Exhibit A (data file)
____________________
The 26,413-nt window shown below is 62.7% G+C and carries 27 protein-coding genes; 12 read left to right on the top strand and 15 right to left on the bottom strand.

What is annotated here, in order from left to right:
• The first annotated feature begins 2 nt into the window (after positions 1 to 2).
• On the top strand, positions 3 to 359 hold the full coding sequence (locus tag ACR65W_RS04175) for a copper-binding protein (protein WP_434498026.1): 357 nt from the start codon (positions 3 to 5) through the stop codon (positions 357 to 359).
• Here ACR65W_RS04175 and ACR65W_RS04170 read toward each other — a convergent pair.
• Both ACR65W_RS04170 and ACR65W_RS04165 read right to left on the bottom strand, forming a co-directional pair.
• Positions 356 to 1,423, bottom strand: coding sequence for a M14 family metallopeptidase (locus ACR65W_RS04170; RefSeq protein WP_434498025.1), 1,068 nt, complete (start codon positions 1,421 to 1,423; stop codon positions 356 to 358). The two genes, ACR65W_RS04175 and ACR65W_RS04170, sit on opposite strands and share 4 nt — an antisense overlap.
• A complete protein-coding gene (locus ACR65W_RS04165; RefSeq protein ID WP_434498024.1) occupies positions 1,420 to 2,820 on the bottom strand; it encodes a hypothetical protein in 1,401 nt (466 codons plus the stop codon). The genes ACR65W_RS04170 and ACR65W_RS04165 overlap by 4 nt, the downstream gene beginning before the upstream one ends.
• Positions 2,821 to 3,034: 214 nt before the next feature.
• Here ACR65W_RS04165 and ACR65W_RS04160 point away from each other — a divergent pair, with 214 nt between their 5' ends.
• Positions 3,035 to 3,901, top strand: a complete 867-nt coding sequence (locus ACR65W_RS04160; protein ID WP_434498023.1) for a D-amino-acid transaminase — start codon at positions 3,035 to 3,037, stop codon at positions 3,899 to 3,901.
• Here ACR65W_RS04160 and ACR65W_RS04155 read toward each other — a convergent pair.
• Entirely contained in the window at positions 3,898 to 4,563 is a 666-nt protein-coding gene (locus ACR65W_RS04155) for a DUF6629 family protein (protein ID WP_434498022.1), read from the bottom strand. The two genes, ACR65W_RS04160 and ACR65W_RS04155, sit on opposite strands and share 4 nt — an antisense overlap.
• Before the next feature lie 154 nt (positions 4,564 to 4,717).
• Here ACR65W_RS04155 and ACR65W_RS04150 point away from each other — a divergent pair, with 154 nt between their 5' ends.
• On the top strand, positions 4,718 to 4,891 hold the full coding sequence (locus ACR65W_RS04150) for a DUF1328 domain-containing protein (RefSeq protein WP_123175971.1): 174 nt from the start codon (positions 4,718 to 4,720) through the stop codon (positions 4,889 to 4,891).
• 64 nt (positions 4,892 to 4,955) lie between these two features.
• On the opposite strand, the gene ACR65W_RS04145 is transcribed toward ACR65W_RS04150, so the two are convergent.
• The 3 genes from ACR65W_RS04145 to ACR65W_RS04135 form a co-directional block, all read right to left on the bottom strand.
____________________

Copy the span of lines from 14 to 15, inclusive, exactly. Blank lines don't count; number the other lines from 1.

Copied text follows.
• Before the next feature lie 154 nt (positions 4,564 to 4,717).
• Here ACR65W_RS04155 and ACR65W_RS04150 point away from each other — a divergent pair, with 154 nt between their 5' ends.